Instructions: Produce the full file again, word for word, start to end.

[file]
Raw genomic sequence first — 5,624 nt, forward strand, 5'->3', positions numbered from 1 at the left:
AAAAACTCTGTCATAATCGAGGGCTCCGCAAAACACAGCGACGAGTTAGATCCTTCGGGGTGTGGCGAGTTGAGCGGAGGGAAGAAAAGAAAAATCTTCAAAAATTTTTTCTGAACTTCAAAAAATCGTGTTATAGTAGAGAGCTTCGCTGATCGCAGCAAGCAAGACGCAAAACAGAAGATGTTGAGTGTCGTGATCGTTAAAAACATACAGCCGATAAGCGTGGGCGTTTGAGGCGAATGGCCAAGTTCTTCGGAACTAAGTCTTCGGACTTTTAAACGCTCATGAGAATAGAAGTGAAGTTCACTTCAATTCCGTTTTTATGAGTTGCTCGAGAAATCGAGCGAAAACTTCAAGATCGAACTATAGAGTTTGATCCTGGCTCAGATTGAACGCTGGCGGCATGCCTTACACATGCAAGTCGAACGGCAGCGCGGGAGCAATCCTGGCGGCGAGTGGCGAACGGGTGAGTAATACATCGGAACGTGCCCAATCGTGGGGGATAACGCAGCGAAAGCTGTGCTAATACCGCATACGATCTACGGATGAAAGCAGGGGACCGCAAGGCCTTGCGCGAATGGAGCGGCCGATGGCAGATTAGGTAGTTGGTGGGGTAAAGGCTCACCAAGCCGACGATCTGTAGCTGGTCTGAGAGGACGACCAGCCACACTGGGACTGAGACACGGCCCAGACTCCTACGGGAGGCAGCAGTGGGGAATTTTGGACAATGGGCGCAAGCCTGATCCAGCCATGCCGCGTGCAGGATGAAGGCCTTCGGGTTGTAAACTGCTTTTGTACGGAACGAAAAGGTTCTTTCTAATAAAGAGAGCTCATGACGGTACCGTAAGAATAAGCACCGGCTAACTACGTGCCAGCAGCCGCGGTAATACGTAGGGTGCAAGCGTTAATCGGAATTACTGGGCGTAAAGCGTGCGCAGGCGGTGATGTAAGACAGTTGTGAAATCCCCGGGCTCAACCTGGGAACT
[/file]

Raw genomic sequence first — 5,624 nt, forward strand, 5'->3', positions numbered from 1 at the left:
AAAAACTCTGTCATAATCGAGGGCTCCGCAAAACACAGCGACGAGTTAGATCCTTCGGGGTGTGGCGAGTTGAGCGGAGGGAAGAAAAGAAAAATCTTCAAAAATTTTTTCTGAACTTCAAAAAATCGTGTTATAGTAGAGAGCTTCGCTGATCGCAGCAAGCAAGACGCAAAACAGAAGATGTTGAGTGTCGTGATCGTTAAAAACATACAGCCGATAAGCGTGGGCGTTTGAGGCGAATGGCCAAGTTCTTCGGAACTAAGTCTTCGGACTTTTAAACGCTCATGAGAATAGAAGTGAAGTTCACTTCAATTCCGTTTTTATGAGTTGCTCGAGAAATCGAGCGAAAACTTCAAGATCGAACTATAGAGTTTGATCCTGGCTCAGATTGAACGCTGGCGGCATGCCTTACACATGCAAGTCGAACGGCAGCGCGGGAGCAATCCTGGCGGCGAGTGGCGAACGGGTGAGTAATACATCGGAACGTGCCCAATCGTGGGGGATAACGCAGCGAAAGCTGTGCTAATACCGCATACGATCTACGGATGAAAGCAGGGGACCGCAAGGCCTTGCGCGAATGGAGCGGCCGATGGCAGATTAGGTAGTTGGTGGGGTAAAGGCTCACCAAGCCGACGATCTGTAGCTGGTCTGAGAGGACGACCAGCCACACTGGGACTGAGACACGGCCCAGACTCCTACGGGAGGCAGCAGTGGGGAATTTTGGACAATGGGCGCAAGCCTGATCCAGCCATGCCGCGTGCAGGATGAAGGCCTTCGGGTTGTAAACTGCTTTTGTACGGAACGAAAAGGTTCTTTCTAATAAAGAGAGCTCATGACGGTACCGTAAGAATAAGCACCGGCTAACTACGTGCCAGCAGCCGCGGTAATACGTAGGGTGCAAGCGTTAATCGGAATTACTGGGCGTAAAGCGTGCGCAGGCGGTGATGTAAGACAGTTGTGAAATCCCCGGGCTCAACCTGGGAACT